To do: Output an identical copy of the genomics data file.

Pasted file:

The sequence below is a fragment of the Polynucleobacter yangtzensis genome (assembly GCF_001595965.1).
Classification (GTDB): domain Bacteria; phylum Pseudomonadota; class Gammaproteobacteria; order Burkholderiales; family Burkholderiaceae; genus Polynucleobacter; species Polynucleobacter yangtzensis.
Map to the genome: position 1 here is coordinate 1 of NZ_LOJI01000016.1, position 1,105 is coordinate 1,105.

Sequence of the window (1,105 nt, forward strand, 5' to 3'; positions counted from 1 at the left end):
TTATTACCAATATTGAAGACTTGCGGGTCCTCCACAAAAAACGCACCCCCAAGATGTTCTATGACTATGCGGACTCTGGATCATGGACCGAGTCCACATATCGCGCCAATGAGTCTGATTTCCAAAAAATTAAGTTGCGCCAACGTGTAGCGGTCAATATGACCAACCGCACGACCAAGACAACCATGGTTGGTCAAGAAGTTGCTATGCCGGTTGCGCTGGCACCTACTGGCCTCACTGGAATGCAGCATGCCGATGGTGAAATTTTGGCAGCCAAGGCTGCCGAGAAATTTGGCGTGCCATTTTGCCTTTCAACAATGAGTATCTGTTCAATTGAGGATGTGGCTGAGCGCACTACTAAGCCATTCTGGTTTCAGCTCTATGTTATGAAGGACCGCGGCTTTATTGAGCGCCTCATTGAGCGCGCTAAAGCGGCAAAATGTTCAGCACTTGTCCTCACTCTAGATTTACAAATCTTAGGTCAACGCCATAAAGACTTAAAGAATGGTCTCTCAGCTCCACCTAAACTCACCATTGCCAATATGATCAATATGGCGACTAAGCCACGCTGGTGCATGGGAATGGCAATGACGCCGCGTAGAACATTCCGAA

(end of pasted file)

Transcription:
The sequence below is a fragment of the Polynucleobacter yangtzensis genome (assembly GCF_001595965.1).
Classification (GTDB): domain Bacteria; phylum Pseudomonadota; class Gammaproteobacteria; order Burkholderiales; family Burkholderiaceae; genus Polynucleobacter; species Polynucleobacter yangtzensis.
Map to the genome: position 1 here is coordinate 1 of NZ_LOJI01000016.1, position 1,105 is coordinate 1,105.

Sequence of the window (1,105 nt, forward strand, 5' to 3'; positions counted from 1 at the left end):
TTATTACCAATATTGAAGACTTGCGGGTCCTCCACAAAAAACGCACCCCCAAGATGTTCTATGACTATGCGGACTCTGGATCATGGACCGAGTCCACATATCGCGCCAATGAGTCTGATTTCCAAAAAATTAAGTTGCGCCAACGTGTAGCGGTCAATATGACCAACCGCACGACCAAGACAACCATGGTTGGTCAAGAAGTTGCTATGCCGGTTGCGCTGGCACCTACTGGCCTCACTGGAATGCAGCATGCCGATGGTGAAATTTTGGCAGCCAAGGCTGCCGAGAAATTTGGCGTGCCATTTTGCCTTTCAACAATGAGTATCTGTTCAATTGAGGATGTGGCTGAGCGCACTACTAAGCCATTCTGGTTTCAGCTCTATGTTATGAAGGACCGCGGCTTTATTGAGCGCCTCATTGAGCGCGCTAAAGCGGCAAAATGTTCAGCACTTGTCCTCACTCTAGATTTACAAATCTTAGGTCAACGCCATAAAGACTTAAAGAATGGTCTCTCAGCTCCACCTAAACTCACCATTGCCAATATGATCAATATGGCGACTAAGCCACGCTGGTGCATGGGAATGGCAATGACGCCGCGTAGAACATTCCGAA